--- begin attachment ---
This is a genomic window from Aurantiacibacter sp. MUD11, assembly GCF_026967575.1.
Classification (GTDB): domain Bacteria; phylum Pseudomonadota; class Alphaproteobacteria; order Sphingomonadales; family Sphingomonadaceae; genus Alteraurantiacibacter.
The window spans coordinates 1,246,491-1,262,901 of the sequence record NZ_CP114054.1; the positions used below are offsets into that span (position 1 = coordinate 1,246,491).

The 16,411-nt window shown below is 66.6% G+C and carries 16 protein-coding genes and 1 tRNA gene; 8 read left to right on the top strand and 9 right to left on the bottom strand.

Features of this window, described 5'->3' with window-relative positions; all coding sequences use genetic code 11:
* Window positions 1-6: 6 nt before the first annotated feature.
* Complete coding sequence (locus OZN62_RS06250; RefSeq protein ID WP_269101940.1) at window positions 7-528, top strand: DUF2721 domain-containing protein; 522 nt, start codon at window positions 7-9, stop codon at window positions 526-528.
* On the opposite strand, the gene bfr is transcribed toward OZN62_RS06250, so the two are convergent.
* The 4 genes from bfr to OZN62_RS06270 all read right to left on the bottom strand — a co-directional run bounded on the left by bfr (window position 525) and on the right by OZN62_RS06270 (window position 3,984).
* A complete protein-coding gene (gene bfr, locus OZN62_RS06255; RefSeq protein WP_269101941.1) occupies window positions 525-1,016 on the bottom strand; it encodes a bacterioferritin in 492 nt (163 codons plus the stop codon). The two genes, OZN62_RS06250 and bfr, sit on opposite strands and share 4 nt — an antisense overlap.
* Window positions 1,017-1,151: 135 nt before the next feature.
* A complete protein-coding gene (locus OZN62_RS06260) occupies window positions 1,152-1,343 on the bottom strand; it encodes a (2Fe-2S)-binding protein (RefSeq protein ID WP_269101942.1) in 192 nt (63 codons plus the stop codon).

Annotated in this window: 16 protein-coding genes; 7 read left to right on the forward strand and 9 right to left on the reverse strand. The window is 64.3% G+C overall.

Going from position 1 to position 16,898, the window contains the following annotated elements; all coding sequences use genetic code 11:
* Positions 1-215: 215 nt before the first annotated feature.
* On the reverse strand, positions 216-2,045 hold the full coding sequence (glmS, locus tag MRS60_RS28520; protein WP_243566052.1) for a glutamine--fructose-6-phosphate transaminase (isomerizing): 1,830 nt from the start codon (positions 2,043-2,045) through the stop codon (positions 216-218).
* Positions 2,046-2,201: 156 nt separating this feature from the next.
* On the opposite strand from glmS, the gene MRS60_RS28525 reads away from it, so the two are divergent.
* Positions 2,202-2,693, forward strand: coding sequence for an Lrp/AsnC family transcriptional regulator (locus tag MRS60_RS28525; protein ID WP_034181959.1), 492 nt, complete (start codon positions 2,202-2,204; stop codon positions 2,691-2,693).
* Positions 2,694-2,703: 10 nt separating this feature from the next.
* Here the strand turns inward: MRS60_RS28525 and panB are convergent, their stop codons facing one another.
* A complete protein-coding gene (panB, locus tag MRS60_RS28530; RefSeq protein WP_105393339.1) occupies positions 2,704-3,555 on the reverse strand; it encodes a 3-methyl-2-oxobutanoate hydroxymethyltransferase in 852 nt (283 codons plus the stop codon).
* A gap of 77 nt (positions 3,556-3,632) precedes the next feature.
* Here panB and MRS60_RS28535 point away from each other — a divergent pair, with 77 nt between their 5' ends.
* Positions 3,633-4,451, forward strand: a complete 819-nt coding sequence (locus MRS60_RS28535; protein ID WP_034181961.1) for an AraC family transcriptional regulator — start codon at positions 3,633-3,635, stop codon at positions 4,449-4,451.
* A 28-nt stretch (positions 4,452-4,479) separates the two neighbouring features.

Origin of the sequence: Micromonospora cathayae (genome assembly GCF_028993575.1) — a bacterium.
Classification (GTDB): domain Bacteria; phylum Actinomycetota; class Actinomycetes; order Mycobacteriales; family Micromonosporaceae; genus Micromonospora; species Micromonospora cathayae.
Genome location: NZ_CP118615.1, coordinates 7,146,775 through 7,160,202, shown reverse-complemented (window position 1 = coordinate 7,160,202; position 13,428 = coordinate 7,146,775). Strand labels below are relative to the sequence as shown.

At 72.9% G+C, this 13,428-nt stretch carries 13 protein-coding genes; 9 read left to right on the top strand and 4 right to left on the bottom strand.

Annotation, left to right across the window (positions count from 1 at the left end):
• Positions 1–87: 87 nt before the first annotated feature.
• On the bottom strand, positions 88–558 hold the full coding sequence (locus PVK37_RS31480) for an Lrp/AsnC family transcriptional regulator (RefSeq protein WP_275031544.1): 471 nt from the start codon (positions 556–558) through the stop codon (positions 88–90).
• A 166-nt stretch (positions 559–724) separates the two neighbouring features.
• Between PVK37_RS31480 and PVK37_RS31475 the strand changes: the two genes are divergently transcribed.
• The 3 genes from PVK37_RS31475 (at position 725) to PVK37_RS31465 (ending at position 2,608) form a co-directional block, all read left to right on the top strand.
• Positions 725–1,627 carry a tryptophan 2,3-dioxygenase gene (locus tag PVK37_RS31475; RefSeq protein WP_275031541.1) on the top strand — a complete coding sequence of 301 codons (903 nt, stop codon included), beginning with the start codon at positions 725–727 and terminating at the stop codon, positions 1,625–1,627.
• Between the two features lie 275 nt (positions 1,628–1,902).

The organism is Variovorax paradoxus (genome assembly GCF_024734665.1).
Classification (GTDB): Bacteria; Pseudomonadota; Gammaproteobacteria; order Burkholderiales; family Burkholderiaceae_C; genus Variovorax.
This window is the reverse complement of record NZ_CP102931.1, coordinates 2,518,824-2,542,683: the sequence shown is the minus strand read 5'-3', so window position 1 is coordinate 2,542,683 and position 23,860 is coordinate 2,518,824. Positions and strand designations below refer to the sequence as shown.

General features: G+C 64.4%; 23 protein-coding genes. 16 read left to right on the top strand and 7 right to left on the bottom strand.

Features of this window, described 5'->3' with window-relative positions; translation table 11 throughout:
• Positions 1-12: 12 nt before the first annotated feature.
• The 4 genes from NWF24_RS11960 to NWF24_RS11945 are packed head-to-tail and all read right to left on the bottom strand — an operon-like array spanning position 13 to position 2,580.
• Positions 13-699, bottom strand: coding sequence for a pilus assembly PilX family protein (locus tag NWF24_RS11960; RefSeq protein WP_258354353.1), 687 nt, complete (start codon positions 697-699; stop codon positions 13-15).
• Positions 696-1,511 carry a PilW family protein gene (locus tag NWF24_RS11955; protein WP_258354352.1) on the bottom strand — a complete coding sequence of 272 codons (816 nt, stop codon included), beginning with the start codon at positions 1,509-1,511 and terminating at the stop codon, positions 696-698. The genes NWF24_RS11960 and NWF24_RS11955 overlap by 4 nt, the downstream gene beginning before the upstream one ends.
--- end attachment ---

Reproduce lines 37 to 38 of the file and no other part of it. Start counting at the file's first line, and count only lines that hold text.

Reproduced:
• Positions 725–1,627 carry a tryptophan 2,3-dioxygenase gene (locus tag PVK37_RS31475; RefSeq protein WP_275031541.1) on the top strand — a complete coding sequence of 301 codons (903 nt, stop codon included), beginning with the start codon at positions 725–727 and terminating at the stop codon, positions 1,625–1,627.
• Between the two features lie 275 nt (positions 1,628–1,902).